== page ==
Saturday, September 22, 2018

Preventing & Treating Carpal Tunnel Syndrome




Throughout your life, it’s likely that you’ll experience a range of small injuries that simply get in the way of your daily routine. But even a small bruise or cut can alter the way we go about everyday tasks, so what if something bigger happens? We depend on our hands and wrists to help us perform countless tasks throughout the day.
One of the most frustrating and painful injuries to the wrist is known as carpal tunnel syndrome (CTS). Carpal tunnel is one of the most common disorders of the upper extremity. It affects approximately 5 percent of the general adult population. It also ranks near the top in the number of work-related injuries.


Causes of Carpal Tunnel 

A nerve in the arm, referred to as the median nerve, runs through an area of the wrist known as the wrist tunnel or carpal tunnel, a narrow passage located in the central portion of the wrist. The median nerve controls some of the thumb muscles and provides feeling to the thumb and most of the fingers. The median nerve can become irritated or compressed, especially when there is swelling. This can result in a feeling of weakness, tingling or numbness in the hand. This feeling is often accompanied by pain and discomfort, which can last for an extended period of time.


Symptoms of Carpal Tunnel

As with many illnesses and disorders, the symptoms of carpal tunnel vary from person to person. Here are some of the more common symptoms that people experience:


  • Numbness, pain or tingling in the fingers or thumb 
  • Numbness, pain or tingling in the arm, which can move up to the elbow 
  • Weakness in the hand 
  • Difficulty holding small objects 
  • Reduced feeling in hand or fingers 




 Risks of Developing Carpal Tunnel

Women are 3 times more likely to suffer from carpal tunnel than men due to generally slighter build and therefore smaller carpal tunnel. Carpal tunnel usually occurs in the dominant hand simply because that is the one that is used the most. The average age of sufferers is between 40-50 years and higher in persons with diabetes or other metabolic disorders also are more likely to suffer.

Carpal tunnel is usually associated with jobs, hobbies or other activities that involve a repetitive motion of the hand or wrist. While it is not confined to a particular occupation, carpal tunnel is very common in assembly-line work and data-entry professions. Here are some of the jobs that are known to be associated with carpal tunnel:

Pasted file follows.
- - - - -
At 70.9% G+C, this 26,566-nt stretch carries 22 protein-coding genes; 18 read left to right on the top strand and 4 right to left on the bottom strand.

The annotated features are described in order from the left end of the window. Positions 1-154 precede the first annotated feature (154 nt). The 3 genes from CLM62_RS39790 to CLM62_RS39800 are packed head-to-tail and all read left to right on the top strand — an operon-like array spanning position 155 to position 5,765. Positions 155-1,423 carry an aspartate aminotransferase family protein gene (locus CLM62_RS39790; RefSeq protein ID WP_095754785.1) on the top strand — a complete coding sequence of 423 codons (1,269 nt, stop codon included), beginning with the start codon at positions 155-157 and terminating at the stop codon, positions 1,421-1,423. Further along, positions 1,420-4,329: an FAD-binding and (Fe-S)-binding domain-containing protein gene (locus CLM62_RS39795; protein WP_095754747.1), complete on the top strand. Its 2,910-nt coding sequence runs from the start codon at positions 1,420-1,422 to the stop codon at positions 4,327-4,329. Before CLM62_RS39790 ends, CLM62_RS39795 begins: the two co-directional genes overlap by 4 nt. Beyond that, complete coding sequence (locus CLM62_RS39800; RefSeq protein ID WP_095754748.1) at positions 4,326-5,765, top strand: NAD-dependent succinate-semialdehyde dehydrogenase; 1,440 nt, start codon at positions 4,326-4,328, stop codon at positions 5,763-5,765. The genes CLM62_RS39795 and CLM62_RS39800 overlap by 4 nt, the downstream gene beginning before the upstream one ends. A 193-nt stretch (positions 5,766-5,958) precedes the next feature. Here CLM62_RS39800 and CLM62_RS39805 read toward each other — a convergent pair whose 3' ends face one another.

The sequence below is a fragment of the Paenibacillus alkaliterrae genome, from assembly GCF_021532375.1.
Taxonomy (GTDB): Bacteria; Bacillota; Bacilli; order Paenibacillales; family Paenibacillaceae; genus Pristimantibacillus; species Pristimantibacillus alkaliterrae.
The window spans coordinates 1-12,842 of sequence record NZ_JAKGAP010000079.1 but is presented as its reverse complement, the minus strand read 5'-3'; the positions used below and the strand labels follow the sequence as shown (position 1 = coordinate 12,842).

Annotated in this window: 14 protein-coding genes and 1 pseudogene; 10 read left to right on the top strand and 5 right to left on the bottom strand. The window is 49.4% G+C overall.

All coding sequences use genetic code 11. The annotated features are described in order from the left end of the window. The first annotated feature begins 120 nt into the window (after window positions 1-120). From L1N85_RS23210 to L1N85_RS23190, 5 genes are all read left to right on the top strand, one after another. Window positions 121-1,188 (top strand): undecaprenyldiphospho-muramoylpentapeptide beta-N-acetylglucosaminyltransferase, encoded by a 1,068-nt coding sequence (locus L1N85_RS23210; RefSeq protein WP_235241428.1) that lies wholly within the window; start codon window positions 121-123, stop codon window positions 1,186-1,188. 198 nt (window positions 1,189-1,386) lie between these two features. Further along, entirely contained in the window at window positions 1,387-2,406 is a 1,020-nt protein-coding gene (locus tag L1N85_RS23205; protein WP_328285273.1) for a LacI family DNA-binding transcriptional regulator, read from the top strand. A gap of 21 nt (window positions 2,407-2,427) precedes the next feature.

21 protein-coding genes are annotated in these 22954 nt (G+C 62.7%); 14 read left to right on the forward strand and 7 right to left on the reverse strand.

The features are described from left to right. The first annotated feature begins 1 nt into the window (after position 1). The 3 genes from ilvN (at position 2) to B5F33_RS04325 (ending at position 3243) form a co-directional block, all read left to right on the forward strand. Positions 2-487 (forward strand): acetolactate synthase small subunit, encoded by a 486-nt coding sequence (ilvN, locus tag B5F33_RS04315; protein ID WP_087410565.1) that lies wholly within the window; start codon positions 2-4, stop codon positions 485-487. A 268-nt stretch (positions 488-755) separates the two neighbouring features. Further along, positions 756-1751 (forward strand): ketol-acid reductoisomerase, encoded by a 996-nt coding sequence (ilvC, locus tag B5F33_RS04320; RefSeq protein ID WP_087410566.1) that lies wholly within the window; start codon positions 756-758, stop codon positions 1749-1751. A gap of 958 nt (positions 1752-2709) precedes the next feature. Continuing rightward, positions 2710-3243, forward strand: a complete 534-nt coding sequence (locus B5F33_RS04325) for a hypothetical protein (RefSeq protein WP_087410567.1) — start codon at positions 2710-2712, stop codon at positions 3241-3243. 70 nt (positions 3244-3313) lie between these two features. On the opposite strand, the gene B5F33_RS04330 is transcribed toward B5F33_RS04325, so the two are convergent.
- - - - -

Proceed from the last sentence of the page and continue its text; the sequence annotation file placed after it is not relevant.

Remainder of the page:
• Construction worker 
  • Musician 
  • Seamstress 
  • Knitter 
  • Data-entry clerk 
  • Computer operator 
  • Hairdresser 



Carpal Tunnel Prevention

While it may not be possible to totally eliminate carpal tunnel, there are certain things that can be done to reduce the risk of developing it. Simply sitting up straight with the correct posture helps a person’s hands and arms to be more relaxed. When working at a computer, it is important that the keyboard is adjusted so that the wrists are in a relaxed position. In the workplace, stretching and taking frequent breaks may help. Here are some other things that have been known to work:


  • Wearing splints to keep the wrists straight 
  • Keeping hands warm 
  • Redesigning tools and tool handles to fit a worker’s hands better 
  • Rotating jobs among workers 



Home Treatments for Carpal Tunnel

Carpal tunnel can sometimes be effectively treated by medication or surgery. However, most people would prefer to find a treatment that they can use at home. Here are five of the home treatments that have been shown to be effective for carpal tunnel:

1. Wrist and Hand Braces

One of the best things a person can do at home or in the office to relieve carpal tunnel is to wear a
wrist and hand brace. Such braces usually feature a metal splint that is positioned in a specific way to provide support and protect the hand and wrist from further damage. In addition to carpal tunnel, these types of braces also work well for sprains and overused or weak wrists, plus they promote increased circulation, which can help with the recovery process. Some wrist and hand braces have a built-in heat retention for increased circulation.


2.  Hand Exercises

Exercises have been shown to be an effective home treatment for carpal tunnel. One of the simple ones that seems to work is to lift the hands and rotate them in a circular motion. This improves circulation to the wrist, arms and shoulders. It also may help to move the neck forward and backward.

3. Hot and Cold Treatments

Both hot and cold treatments have been shown to be effective in treating carpal tunnel. When a person’s wrist is aching, an ice pack often helps to reduce the pain and provide some relief. On the other side of the spectrum, using a thermal hand brace with heat retention properties aids in warmth and bloodflow.


4.  Tool handling and cutting devices

When handling tools, it is important to use tools with a stocky handle. This reduces pressure on the
nerves in the hand. If a large diameter tool handle is not available, it can be wrapped with a cloth, cotton gauze or rubberized tubing to make it easier to grip. When using cutting devices, it is important that they remain sharp so that less pressure needs to be applied. The same thing can be said for using a pen or pencil. It is important to grip the writing device using as little pressure as possible.

5.  Vitamin B6

Eating a diet that is rich in vitamin B6 helps to relieve pain and also works to help keep future damage minimized. Foods that are rich in vitamin B6 include green leafy vegetables, whole grains and seafood.